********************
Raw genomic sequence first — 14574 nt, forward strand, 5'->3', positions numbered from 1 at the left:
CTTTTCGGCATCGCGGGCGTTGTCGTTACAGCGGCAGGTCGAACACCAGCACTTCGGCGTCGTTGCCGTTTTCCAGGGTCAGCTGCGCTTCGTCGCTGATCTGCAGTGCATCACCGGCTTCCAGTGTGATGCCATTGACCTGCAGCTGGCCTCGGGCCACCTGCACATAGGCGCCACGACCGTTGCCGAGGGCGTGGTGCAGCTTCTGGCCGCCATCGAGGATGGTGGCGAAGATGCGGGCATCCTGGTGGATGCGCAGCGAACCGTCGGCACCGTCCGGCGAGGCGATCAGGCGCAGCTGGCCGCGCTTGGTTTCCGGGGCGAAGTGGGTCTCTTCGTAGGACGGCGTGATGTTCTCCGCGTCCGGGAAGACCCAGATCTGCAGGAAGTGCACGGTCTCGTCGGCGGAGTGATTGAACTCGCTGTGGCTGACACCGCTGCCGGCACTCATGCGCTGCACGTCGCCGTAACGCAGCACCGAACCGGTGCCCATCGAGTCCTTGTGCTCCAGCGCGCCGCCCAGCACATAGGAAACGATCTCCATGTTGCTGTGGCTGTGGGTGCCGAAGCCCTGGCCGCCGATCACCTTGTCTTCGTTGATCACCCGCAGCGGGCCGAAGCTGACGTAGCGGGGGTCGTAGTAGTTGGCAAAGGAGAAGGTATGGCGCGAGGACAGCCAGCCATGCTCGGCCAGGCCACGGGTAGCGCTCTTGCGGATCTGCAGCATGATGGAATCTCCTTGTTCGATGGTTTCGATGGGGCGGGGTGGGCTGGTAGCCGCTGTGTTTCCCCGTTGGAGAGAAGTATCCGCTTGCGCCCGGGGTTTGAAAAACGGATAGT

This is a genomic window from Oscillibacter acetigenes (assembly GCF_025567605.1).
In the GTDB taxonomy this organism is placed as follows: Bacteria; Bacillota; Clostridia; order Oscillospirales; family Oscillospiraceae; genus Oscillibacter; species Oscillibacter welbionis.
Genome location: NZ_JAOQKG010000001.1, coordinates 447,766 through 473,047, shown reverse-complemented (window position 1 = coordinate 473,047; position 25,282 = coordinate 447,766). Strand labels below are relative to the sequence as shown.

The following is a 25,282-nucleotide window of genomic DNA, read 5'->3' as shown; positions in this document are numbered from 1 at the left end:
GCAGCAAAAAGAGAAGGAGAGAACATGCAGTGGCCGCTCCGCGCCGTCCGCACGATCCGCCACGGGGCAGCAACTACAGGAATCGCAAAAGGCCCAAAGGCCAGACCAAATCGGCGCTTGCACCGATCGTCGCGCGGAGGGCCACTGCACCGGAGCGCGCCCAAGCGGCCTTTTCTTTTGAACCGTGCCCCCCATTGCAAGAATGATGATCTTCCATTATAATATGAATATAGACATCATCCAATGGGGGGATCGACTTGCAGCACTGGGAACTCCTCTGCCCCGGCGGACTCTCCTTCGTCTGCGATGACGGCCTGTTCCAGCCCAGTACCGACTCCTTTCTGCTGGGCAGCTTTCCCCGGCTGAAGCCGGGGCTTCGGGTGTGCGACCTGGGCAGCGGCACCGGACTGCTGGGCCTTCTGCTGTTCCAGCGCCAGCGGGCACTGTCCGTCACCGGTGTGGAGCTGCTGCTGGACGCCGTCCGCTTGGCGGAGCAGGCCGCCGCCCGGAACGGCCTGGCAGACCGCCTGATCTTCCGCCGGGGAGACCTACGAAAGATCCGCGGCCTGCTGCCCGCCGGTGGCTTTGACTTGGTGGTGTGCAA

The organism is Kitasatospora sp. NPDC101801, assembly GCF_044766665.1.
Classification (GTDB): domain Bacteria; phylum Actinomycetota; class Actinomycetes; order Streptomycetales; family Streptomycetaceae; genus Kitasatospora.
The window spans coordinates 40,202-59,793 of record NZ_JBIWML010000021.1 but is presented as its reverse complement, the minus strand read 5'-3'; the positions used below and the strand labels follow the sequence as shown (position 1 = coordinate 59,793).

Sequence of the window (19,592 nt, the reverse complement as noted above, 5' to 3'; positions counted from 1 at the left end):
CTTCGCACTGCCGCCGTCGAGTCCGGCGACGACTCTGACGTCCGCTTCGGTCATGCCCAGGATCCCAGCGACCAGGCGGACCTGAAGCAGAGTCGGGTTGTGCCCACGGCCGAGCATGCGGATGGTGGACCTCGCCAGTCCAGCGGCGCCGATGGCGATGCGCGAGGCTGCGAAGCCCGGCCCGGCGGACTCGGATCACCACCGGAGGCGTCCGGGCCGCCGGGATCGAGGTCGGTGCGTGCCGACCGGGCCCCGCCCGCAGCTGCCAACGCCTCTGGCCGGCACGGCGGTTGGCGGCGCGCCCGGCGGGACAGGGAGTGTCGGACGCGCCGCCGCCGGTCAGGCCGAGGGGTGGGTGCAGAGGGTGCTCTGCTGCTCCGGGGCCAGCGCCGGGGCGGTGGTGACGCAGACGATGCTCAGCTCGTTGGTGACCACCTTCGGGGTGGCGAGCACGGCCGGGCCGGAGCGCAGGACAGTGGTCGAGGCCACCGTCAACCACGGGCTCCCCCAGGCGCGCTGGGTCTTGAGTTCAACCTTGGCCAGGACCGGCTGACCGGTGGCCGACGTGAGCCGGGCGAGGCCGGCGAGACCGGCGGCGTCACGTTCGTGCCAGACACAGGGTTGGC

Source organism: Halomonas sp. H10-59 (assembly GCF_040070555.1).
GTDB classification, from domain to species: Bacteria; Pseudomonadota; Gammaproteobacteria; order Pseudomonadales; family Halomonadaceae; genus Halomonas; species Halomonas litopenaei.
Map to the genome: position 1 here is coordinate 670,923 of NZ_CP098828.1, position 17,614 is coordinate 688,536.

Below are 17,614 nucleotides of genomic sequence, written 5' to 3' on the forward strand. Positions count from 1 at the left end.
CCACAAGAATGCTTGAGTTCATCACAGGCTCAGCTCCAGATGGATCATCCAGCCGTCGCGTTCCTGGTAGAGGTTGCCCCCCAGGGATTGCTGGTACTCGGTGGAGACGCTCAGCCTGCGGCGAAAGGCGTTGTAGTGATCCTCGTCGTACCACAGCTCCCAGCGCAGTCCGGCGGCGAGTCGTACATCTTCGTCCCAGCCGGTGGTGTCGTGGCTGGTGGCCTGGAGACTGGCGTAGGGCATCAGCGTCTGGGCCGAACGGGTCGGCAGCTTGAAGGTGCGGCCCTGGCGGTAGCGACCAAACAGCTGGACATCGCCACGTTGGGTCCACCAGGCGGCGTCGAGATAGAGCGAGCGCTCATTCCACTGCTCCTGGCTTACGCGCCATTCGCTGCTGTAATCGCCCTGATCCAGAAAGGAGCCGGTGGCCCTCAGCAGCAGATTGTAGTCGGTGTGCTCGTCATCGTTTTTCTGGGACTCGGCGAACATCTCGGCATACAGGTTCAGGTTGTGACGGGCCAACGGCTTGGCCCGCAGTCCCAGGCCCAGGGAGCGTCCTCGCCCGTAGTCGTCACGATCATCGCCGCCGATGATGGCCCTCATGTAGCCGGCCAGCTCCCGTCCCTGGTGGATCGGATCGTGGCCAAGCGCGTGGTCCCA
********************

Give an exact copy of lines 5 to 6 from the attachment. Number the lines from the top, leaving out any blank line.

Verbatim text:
Genome location: NZ_JAOQKG010000001.1, coordinates 447,766 through 473,047, shown reverse-complemented (window position 1 = coordinate 473,047; position 25,282 = coordinate 447,766). Strand labels below are relative to the sequence as shown.

The following is a 25,282-nucleotide window of genomic DNA, read 5'->3' as shown; positions in this document are numbered from 1 at the left end: